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Thread: Testing the new "audio-recorder" application.

  1. #11
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    Re: Testing the new "audio-recorder" application.

    Hello Mocha,
    Can you provide more information.
    1) Download the latest version of the program (if you compiled it from source). There have been some minor changes.

    2) Start the program from command line with --debug-signal=1 option.
    $ audio-recorder -d 1

    Activate the timer. Audio-recorder will now print signal levels in the terminal window.

    3) Play this test signal.
    http://www.futuredesktop.com/tmp/test-sound.ogg
    (I generated it with this... python script)

    4) After the test-sound.ogg finishes, take copy of the outputted lines and paste them to Ubuntu's paste-bin, here: http://paste.ubuntu.com/

    And show the pastebin URL here so we can grab the data.

    Notice:
    Code:
    Time: 0:01:10.419047619: rms=-16.3dB (15.3%) peak=-0.5 dB(97.7%) decay=-0.5 dB. Value count=20 Avg.rms=-23.8dB (6.7%).
    dB = decibel, and % is dB value converted to 0 - 100%.
    Only the "rms=" and "Avg.rms=" values have meaning here. The other values (peak and decay) are not used or tested by the program, only printed.

    The value_count runs from 0 to 50 (defined in gst-listener.c module). 50 values represent ca. 5 seconds of data.

    Avg.rms = sum(rms values)/value count.

    The timer simply calls listener_get_average_rms(...) to get the values. This functions is defined in gst-listener.c. See also timer_test_silence(...) in timer.c.

    So the mechanism is very simple. It may need improvements.
    Last edited by moma; March 4th, 2011 at 12:33 PM.

  2. #12
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    Re: Testing the new "audio-recorder" application.

    I played with your program some more and now I understand a few things better. First of all in order to do a line-in capture properly with your program, one needs to load the pulseaudio loopback module, otherwise your program appears to only sample once per second from the non-monitor source. Secondly, it appears that your "silence" test can only go as low as 1 second, and it doesn't accept fractional input like 0.5s. Another issue that causes me a few problems is that the silence test is based on the average rms value, which kind of screws up sound detection in my opinion. For example, if I'm recording a line-in source that is intermittent, and if there is sound for a few seconds the average rms might go up to -17 dB, but then when the sound stops it takes awhile for that average value to drop down below the threshold, so the program just records silence for a few seconds, but the amount of "few seconds" is different every time depending on how long the last burst of audio was. Also, the fact that you can't do less than 1 second threshold screws up sound detection in the opposite manner, meaning that very short bursts of audio are not detected and therefore nothing is recorded.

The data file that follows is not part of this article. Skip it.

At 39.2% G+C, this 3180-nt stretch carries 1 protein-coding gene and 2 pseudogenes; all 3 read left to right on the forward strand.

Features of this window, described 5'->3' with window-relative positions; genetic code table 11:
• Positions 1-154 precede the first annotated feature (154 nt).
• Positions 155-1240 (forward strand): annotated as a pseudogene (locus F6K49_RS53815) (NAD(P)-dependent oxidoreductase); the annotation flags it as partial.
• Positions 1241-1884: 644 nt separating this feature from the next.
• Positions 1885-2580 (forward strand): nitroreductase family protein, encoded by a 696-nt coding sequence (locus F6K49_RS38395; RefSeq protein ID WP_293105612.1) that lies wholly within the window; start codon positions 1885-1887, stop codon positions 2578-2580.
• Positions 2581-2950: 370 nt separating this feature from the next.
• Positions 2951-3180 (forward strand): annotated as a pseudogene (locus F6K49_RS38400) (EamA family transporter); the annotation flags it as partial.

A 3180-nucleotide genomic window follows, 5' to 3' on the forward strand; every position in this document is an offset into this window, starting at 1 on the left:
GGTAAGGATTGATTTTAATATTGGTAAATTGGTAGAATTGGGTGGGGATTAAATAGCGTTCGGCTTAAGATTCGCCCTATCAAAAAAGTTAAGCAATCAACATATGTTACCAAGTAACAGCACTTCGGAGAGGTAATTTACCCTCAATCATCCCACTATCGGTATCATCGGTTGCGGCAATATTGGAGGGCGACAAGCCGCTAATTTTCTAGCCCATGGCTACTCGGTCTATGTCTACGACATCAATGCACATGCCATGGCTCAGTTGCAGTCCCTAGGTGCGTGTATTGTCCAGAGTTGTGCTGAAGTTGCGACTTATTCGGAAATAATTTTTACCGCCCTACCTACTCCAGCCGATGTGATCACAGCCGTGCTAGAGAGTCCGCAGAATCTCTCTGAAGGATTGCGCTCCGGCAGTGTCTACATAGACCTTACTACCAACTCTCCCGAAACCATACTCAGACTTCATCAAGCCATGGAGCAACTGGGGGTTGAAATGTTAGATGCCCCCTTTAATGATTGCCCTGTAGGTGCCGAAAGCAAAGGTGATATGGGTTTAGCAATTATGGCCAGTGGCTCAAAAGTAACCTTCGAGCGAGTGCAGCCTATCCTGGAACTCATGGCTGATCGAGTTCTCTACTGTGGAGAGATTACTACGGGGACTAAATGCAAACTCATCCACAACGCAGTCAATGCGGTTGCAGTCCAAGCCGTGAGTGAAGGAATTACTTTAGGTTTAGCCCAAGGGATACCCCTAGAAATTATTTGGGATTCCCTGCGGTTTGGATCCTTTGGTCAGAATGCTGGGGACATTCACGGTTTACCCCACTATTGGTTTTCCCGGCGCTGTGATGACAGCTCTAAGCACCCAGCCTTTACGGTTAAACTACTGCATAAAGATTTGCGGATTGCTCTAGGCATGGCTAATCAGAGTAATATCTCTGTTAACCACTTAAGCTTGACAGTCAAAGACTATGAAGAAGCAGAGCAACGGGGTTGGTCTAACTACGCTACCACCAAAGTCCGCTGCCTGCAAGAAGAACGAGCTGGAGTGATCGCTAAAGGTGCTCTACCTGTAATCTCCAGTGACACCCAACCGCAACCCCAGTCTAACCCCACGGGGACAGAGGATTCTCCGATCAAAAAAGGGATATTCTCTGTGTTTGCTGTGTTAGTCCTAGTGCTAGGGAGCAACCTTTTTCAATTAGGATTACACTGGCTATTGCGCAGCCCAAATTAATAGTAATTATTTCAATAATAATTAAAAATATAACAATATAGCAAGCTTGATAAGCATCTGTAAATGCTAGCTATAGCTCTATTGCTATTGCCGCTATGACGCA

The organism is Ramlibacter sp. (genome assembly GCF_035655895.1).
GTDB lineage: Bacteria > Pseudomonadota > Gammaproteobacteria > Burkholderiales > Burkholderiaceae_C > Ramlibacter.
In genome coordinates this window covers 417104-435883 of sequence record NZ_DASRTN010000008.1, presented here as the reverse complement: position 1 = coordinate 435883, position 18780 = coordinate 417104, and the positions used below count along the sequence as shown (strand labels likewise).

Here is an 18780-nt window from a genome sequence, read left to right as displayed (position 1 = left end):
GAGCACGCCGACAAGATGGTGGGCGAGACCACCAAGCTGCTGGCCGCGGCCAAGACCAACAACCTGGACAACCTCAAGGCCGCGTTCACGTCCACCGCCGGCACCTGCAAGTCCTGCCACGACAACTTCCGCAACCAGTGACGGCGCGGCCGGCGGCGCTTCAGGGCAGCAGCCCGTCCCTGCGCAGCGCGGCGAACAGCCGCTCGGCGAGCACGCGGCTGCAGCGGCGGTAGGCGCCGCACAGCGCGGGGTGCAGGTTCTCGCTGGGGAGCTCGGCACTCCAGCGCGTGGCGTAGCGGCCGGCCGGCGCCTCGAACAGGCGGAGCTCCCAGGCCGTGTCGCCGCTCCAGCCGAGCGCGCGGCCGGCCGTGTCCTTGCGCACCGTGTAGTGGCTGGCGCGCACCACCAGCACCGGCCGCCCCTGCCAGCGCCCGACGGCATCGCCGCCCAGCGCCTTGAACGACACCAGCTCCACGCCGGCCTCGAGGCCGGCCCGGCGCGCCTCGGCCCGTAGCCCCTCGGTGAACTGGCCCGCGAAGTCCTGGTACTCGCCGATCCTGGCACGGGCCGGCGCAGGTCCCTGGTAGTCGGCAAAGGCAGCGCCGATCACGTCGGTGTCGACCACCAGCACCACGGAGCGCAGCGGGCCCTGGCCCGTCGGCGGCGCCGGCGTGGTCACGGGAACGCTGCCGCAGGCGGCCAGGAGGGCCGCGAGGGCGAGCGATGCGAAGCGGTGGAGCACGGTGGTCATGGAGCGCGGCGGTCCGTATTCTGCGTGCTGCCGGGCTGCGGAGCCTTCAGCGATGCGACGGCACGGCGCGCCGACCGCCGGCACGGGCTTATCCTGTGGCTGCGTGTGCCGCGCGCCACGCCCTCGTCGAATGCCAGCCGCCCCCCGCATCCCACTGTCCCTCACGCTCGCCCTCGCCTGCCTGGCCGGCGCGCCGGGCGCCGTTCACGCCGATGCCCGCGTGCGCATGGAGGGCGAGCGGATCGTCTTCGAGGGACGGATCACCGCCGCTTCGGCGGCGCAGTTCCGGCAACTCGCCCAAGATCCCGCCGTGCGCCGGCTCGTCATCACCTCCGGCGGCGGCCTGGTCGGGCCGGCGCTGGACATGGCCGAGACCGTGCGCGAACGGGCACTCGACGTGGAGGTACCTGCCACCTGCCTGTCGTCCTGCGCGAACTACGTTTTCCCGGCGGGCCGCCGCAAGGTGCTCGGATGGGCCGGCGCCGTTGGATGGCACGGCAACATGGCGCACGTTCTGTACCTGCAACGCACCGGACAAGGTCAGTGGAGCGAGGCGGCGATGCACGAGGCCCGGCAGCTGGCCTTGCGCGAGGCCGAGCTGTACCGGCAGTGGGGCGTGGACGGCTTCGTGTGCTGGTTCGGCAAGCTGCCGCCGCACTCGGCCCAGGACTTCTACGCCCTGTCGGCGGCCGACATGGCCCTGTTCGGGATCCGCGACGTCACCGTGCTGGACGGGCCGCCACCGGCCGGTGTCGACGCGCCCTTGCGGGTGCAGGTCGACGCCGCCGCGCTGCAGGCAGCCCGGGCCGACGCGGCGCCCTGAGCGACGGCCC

I really like your program, if you could fix these few things it would be much more useful. I am trying to record intermittent audio coming over a line-in, which is probably not what you intended this program to originally be for.

    These types of programs for Linux intrigue me because there is very few of them, whereas in the Windows world there are many; "scanner recorder", vox-record, rec-all pro, etc... The only 2 things that I have found that work good on Linux for this is Audacity, a python script I found, and now your program is in the league but it needs a few tweaks first. I will try playing with source later.